Wednesday, October 22, 2008

Guest speakers discuss working in energy industry public relations

The speakers at Wednesday’s Energy PR session offered attendees advice, anecdotes and information about they’re work.

Ed Clark, communications director for Austin Energy, said students should intern because of the experience it offers and they connections they can make.

“Intern somewhere — a newspaper or an advertising or public relations firm — and just work for nothing, because it will be worth it” Clark said.

Clark said working in the energy industry is stimulating because people have begun paying attention to the resources that supply power and the importance they have placed on being environmentally conscious.

“The energy industry is an interesting field right now,” Clark said. “No one likes coal. People like wind power and solar energy. But, you can’t press a button and make wind turbines turn without wind or make the sun provide power on a cloudy day. We need something that can run 24 hours a day on the push of a button.”

Will Holford, manager of public affairs for Bluebonnet Energy Cooperative, agreed with Clark.

“Ed is right: Coal is a dirty word,” he said. “People don’t like it, but it’s a necessity because it runs 24 hours a day, 365 days a year.”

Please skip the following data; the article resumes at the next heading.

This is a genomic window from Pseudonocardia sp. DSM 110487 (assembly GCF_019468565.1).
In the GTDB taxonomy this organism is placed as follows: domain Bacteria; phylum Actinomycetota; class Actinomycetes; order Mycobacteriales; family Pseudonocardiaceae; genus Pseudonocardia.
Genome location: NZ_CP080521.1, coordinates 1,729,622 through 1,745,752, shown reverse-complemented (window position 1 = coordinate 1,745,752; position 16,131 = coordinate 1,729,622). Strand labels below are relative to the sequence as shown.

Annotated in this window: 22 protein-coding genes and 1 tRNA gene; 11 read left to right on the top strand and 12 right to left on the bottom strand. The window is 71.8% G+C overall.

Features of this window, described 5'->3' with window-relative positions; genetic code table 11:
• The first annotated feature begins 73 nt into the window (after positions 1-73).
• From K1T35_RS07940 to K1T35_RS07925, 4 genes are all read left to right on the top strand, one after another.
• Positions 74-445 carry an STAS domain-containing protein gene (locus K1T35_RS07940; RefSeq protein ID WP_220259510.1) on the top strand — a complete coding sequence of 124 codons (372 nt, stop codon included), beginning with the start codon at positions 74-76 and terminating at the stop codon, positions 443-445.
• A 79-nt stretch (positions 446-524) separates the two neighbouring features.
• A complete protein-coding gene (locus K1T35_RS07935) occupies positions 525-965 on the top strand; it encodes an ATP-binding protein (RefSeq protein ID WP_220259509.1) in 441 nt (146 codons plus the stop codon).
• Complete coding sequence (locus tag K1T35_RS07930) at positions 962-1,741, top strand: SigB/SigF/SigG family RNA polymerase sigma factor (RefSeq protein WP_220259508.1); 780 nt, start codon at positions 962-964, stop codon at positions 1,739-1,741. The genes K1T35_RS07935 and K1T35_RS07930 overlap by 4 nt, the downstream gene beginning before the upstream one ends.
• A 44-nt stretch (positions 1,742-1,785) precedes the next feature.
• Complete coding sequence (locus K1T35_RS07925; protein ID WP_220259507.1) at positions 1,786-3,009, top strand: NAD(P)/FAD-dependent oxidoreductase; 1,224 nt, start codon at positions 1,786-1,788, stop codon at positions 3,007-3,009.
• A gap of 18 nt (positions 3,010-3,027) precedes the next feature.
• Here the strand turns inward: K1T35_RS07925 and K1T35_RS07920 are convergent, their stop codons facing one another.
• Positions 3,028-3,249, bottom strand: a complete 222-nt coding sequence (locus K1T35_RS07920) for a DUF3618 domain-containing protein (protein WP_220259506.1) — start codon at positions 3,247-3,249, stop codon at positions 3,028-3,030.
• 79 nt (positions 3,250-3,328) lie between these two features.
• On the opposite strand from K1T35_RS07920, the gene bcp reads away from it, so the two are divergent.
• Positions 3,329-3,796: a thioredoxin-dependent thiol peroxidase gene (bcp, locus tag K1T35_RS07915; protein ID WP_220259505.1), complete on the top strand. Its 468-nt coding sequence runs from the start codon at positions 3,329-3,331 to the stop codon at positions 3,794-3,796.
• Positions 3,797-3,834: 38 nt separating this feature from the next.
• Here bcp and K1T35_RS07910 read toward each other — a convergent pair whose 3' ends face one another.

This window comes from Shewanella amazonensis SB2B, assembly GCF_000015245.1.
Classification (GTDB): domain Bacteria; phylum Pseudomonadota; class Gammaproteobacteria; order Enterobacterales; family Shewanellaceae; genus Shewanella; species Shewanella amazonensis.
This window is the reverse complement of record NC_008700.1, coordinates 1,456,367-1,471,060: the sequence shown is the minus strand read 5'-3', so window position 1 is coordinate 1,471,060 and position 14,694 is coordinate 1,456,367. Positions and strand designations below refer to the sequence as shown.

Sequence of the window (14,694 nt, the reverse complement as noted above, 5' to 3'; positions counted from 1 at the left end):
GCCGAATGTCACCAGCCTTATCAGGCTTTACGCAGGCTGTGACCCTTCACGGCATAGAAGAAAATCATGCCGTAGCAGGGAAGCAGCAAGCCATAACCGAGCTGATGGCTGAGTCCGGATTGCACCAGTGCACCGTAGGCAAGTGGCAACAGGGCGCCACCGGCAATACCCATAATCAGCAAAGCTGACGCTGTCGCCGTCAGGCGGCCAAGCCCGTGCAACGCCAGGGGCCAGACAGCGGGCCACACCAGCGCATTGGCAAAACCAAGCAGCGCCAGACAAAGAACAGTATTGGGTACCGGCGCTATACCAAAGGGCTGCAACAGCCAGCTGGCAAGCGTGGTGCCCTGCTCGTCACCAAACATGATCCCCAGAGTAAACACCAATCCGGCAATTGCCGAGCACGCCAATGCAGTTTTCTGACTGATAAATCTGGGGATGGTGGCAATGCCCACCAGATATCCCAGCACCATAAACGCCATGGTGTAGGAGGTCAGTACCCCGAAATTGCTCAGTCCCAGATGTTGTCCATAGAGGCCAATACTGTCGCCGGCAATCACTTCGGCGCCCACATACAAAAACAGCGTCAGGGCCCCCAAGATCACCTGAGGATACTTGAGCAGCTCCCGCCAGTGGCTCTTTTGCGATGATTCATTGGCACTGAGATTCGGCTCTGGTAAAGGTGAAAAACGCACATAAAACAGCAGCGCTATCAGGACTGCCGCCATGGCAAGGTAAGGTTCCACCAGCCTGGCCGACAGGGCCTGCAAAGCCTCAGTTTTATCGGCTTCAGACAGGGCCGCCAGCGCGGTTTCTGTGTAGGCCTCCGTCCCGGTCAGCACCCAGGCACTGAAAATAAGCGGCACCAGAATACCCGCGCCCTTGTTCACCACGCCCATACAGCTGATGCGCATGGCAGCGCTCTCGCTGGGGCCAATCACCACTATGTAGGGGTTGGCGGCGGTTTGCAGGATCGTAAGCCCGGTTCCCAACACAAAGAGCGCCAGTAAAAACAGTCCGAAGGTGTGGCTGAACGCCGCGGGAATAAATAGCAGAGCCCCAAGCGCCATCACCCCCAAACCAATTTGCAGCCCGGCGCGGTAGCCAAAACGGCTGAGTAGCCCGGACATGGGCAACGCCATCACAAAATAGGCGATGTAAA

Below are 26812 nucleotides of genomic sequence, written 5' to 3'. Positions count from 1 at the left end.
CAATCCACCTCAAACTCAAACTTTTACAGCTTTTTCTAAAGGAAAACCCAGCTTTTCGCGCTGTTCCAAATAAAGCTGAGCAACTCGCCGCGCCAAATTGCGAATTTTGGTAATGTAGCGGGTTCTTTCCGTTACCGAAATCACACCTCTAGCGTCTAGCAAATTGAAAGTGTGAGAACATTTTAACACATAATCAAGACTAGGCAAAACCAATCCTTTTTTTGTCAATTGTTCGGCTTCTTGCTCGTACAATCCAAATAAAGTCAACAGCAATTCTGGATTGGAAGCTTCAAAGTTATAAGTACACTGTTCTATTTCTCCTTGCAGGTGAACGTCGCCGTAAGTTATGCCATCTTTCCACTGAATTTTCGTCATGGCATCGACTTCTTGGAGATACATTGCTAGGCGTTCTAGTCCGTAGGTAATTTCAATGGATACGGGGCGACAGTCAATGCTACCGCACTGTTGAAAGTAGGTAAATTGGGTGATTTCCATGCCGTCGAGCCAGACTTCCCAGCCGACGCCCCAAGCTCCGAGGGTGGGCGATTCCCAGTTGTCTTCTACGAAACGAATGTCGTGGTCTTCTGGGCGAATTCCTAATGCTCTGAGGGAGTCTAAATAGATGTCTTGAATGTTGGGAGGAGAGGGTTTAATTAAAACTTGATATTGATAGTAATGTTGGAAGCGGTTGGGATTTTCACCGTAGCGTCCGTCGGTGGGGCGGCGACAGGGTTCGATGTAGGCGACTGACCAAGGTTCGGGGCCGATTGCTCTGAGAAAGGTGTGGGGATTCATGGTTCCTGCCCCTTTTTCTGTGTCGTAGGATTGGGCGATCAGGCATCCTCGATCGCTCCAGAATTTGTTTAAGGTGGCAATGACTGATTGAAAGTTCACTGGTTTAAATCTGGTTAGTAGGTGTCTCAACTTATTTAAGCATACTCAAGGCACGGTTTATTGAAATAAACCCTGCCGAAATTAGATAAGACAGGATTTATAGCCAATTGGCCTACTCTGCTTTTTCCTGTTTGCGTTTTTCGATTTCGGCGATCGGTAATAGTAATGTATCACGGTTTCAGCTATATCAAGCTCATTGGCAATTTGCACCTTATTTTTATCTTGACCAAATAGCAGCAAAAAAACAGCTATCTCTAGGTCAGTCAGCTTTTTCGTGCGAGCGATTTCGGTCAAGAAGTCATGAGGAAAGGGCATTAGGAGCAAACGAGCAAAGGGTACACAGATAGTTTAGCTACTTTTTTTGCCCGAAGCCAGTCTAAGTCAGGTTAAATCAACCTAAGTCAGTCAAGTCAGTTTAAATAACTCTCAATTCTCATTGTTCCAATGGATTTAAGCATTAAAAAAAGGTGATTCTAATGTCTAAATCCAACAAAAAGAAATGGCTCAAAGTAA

Colin Rowan, parter of I&O Communcations, expanded on the issue.

“Coal is a dirty word because it is dirty,” he said. “Frankly, if I had a mound of crap that I could burn to supply power, that doesn't mean it’s the best source to use. We need to find a way to burn coal responsibly.”

Clark said working in public relations involves significant interaction with reporters.

“We deal with the media a lot,” he said. “We put videos together and put all the facts on a sheet of paper so reporters have all the information they need.”

Holford expanded on how public relations workers interact with reporters and offered caution with an anecdote.

“R.G. Rátcliffe was writing a story about government spending,” Holford said. “He called Mark Sanders, a longtime friend who did PR for a government office, and asked him what he did to earn his salary. Mark answered, ‘Absolutely nothing,’ and hung up the phone. A minute later, R.G. called back and asked, ‘Can I quote you on that?’”

Holford said the quote was not printed (which Rátcliffe told Sanders after letting himworry for a one day or so), but the story goes to show: Do not say anything to a reporter that you don’t want to see in print.

Rowan described what working in the public relations industry involves. Rowan told a story about his daughter, who was in kindergarten at the time, asking what he does for a living.

“When you try to reduce what you do to a language a kindergartener can understand, it makes you wonder what you’ve done with your life,” he said. “When my daughter went to class, she said, ‘Daddy tries to change people’s minds.’”

Rowan said his daughter “hit the nail on the head.”

“Some people say public relations is about informing,” he said. “It isn’t. I try to persuade people using information.”